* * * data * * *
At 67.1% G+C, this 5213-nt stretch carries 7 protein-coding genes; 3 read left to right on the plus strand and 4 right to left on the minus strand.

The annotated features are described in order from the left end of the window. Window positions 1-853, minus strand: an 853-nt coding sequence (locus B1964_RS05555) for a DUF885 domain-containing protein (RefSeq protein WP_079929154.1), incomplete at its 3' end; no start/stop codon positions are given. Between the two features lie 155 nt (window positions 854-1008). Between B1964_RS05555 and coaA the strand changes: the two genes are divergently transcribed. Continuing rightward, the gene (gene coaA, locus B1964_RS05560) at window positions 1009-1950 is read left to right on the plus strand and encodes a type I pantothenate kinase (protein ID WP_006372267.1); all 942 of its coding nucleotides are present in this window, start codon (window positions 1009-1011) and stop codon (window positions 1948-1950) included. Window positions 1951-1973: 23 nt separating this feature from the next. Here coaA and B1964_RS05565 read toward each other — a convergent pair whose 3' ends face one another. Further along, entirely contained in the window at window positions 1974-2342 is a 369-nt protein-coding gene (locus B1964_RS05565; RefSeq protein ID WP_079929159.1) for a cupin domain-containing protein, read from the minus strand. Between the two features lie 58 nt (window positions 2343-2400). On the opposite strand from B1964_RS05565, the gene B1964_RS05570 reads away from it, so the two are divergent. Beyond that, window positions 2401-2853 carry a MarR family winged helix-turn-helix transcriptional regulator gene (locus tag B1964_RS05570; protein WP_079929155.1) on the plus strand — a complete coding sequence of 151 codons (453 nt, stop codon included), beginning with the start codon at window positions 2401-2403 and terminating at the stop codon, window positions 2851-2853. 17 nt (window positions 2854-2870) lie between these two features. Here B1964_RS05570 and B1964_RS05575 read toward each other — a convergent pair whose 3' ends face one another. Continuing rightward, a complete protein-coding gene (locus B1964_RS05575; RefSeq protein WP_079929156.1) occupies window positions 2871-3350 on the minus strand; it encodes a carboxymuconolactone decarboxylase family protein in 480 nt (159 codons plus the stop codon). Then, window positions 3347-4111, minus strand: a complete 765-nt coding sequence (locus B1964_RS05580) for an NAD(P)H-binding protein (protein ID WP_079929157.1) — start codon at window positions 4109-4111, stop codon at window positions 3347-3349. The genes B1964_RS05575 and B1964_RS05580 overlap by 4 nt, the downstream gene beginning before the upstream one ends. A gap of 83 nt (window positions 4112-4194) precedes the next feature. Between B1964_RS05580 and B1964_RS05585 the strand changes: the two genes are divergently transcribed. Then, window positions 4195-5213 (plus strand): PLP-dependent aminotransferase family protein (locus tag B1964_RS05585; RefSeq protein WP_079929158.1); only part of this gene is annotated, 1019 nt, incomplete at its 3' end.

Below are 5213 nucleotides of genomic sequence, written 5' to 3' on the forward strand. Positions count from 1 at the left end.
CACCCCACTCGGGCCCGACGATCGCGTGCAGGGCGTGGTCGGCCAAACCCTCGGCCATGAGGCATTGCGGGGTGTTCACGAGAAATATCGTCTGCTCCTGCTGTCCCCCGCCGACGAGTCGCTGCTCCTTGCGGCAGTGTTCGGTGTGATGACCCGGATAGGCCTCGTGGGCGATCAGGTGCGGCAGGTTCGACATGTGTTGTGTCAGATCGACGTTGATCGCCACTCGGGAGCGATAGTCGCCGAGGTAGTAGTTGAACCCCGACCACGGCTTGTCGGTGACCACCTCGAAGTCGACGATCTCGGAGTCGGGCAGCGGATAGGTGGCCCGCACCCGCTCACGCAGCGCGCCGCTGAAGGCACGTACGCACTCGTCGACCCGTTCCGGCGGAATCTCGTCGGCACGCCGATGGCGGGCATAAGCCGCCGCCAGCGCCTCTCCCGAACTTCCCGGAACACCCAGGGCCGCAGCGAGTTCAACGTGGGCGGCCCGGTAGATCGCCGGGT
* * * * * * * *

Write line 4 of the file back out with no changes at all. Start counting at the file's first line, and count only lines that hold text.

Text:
CACCCCACTCGGGCCCGACGATCGCGTGCAGGGCGTGGTCGGCCAAACCCTCGGCCATGAGGCATTGCGGGGTGTTCACGAGAAATATCGTCTGCTCCTGCTGTCCCCCGCCGACGAGTCGCTGCTCCTTGCGGCAGTGTTCGGTGTGATGACCCGGATAGGCCTCGTGGGCGATCAGGTGCGGCAGGTTCGACATGTGTTGTGTCAGATCGACGTTGATCGCCACTCGGGAGCGATAGTCGCCGAGGTAGTAGTTGAACCCCGACCACGGCTTGTCGGTGACCACCTCGAAGTCGACGATCTCGGAGTCGGGCAGCGGATAGGTGGCCCGCACCCGCTCACGCAGCGCGCCGCTGAAGGCACGTACGCACTCGTCGACCCGTTCCGGCGGAATCTCGTCGGCACGCCGATGGCGGGCATAAGCCGCCGCCAGCGCCTCTCCCGAACTTCCCGGAACACCCAGGGCCGCAGCGAGTTCAACGTGGGCGGCCCGGTAGATCGCCGGGT